From Thigh Masters to the Fitbit, NAIT Personal Fitness Trainer instructors weigh in
The weeks that bookend New Year’s represent peak vulnerability when it comes to the latest fitness craze. And why not? Promises of easy paths to rippled abs, buns of steel or fat melted magically away sound pretty good during holidays spent sitting, socializing and snacking.
That’s likely part of the reason Canadians spent more than $31 million on fitness equipment in January 2016, and about the same the 2 years previous. By summer, that number dipped to less than $12 million (before shooting back up in December).
Not all that equipment is junk, of course, but some items raise the suspicions of certified trainers. With NAIT’s Personal Fitness Trainer program turning 20 years old this academic year, we asked 3 instructors to tell us about questionable fads of past decades, as well as practices that hold genuine promise for the health, rather than just the physiques, of those pursuing positive changes in the future.
Here’s what they said.
“The Shake Weight was pretty weird” – Kate Andrews, Chair
A fad to forget – The Shake Weight was pretty weird. I’m not sure what the research around it was but the ads looked pretty funny.
One worth keeping – Functional fitness training. The term is quite the buzz right now but it can be very beneficial. The idea is to train the body in the same way that it moves on a daily basis. So compound or multi-joint exercises are used more than single-joint or isolation exercises.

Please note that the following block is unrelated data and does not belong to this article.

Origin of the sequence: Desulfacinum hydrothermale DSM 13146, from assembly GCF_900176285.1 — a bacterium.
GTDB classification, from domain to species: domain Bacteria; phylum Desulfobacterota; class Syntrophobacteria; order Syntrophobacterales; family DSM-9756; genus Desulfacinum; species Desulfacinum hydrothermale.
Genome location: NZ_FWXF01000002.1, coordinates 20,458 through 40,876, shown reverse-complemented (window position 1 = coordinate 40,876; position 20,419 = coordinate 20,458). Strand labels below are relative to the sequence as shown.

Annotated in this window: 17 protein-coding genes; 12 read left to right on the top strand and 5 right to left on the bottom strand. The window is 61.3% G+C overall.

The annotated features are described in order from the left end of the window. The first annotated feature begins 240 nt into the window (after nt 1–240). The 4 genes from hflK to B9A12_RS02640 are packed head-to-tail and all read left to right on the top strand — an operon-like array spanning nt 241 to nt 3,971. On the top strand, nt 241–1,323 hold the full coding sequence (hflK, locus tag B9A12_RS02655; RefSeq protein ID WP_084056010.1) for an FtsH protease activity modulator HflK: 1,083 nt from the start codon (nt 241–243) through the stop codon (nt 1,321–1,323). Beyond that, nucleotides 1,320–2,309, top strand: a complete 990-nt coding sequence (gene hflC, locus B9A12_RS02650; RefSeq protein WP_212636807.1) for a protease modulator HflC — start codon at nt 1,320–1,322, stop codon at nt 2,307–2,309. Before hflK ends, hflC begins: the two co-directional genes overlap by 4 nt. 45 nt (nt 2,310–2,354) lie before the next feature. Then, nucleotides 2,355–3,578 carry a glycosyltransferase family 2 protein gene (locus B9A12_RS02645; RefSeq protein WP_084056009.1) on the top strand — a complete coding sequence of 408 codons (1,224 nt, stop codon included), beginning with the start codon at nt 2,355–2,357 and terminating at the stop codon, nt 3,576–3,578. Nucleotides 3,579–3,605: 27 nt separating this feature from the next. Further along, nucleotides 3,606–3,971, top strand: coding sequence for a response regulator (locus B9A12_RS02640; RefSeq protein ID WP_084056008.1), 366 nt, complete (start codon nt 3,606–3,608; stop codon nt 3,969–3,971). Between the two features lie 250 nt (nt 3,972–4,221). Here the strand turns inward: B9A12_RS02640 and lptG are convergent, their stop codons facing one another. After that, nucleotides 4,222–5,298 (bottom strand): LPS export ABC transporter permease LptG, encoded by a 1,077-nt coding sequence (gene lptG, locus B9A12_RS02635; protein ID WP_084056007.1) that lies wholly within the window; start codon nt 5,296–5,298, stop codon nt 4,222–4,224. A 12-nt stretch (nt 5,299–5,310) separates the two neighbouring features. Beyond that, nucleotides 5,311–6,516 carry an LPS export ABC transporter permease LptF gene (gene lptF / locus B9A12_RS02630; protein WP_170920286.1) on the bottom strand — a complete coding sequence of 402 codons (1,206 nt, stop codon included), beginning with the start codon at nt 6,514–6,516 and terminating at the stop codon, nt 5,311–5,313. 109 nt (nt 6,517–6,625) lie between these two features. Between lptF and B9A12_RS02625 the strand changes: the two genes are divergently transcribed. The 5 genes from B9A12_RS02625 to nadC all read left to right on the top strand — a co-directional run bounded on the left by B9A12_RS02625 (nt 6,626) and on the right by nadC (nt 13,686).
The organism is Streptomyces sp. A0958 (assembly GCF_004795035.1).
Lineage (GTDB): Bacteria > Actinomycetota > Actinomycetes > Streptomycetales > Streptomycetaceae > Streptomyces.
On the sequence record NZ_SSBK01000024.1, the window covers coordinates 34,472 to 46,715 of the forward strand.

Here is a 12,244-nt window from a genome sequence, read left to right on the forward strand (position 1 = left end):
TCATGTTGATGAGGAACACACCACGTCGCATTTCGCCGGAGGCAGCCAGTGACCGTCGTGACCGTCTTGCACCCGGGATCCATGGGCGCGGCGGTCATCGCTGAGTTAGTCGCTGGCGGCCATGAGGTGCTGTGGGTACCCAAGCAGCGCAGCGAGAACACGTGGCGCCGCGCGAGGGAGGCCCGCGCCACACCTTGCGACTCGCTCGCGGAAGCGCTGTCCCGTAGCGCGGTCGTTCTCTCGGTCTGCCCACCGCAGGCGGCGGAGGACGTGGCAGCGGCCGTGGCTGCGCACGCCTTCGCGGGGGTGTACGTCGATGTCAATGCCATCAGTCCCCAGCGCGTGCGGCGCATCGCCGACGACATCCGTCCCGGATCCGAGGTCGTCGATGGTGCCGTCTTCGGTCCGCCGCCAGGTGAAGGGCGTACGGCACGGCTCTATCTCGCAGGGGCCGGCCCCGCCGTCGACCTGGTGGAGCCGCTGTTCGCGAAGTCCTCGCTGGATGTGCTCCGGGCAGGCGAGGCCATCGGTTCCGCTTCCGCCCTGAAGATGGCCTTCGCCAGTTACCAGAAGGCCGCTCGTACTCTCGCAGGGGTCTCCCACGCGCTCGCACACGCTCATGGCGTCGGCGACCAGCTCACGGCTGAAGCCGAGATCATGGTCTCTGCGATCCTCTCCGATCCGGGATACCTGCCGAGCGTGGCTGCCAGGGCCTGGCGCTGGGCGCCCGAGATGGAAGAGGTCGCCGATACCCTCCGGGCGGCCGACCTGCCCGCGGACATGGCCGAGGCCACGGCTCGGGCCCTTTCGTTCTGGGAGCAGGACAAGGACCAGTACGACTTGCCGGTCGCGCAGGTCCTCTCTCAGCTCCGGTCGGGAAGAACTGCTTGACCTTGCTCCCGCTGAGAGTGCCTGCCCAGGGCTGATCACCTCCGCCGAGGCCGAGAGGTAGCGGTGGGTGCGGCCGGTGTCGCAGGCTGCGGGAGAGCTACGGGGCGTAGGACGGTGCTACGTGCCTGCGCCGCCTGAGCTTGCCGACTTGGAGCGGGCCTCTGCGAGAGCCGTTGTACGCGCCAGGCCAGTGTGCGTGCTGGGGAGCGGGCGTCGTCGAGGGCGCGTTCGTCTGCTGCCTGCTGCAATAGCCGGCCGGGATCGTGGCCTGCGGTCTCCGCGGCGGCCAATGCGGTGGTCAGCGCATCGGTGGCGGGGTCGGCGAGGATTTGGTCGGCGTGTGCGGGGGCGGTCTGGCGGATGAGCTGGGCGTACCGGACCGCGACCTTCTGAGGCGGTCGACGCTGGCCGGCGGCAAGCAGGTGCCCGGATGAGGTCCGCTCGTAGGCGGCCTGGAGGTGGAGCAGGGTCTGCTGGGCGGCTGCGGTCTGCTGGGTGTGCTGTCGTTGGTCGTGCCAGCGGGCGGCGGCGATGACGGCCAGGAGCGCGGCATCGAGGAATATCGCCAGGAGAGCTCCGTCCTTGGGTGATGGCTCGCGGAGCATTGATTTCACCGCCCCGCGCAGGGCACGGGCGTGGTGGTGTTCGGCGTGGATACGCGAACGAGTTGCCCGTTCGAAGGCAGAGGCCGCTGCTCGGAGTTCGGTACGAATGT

What she’d like to see more of – I hope that reducing sedentary behaviour remains a priority. Our world has quickly adapted to making it easy to sit a lot and that affects our body in so many negative ways.
Opening wallets for a quick fix – Randy Dreger, Instructor
A fad to forget – The Thigh Master advertising always showed only very fit people doing the exercises and implied that their entire body would be transformed in a short time. The workout was equated to an aerobic training session but the tool only worked one side of the thigh.
Roughly USD$100 million worth of Thigh Masters have been sold. It shows the willingness of people to spend money on a quick-fix product.
One worth keeping – The Fitbit is a great technology that has emerged. It provides inspiration and feedback. It also offers 2 very important functions: the reminder to get moving every hour and a goal to take 10,000 steps a day.
What he’d like to see more of – An enhanced focus on the impact of regular exercise on health. Specifically, that exercise is medicine – a movement that encourages a healthy lifestyle. It can significantly reduce the risk of:
- Cardiovascular disease
- Colon cancer
- Mortality and risk of recurrent breast cancer
- Risk of developing Alzheimer’s
- Depression as effectively as medications or cognitive behavioural therapy
- Risk of premature death
The trouble with selfies – Leanne Telford, Recently Retired Chair
A fad to forget The weirdest or worst trends would be in social media – the selfie, which has led to disordered body perceptions. There was the “ribcage bragging” or the “thigh gap” or the “collar bone challenge.” These images promote a disordered perception of what is healthy and what people think they should look like.
One worth keeping – One of the best things to emerge over the last 20 years is that people are seeking out the assistance of qualified exercise professionals. People are looking for their trainers to have more formal education and training. While the industry is still not regulated there is definitely a move towards higher qualifications.
What she’d like to see more of – I hope that the Exercise is Medicine movement continues to grow.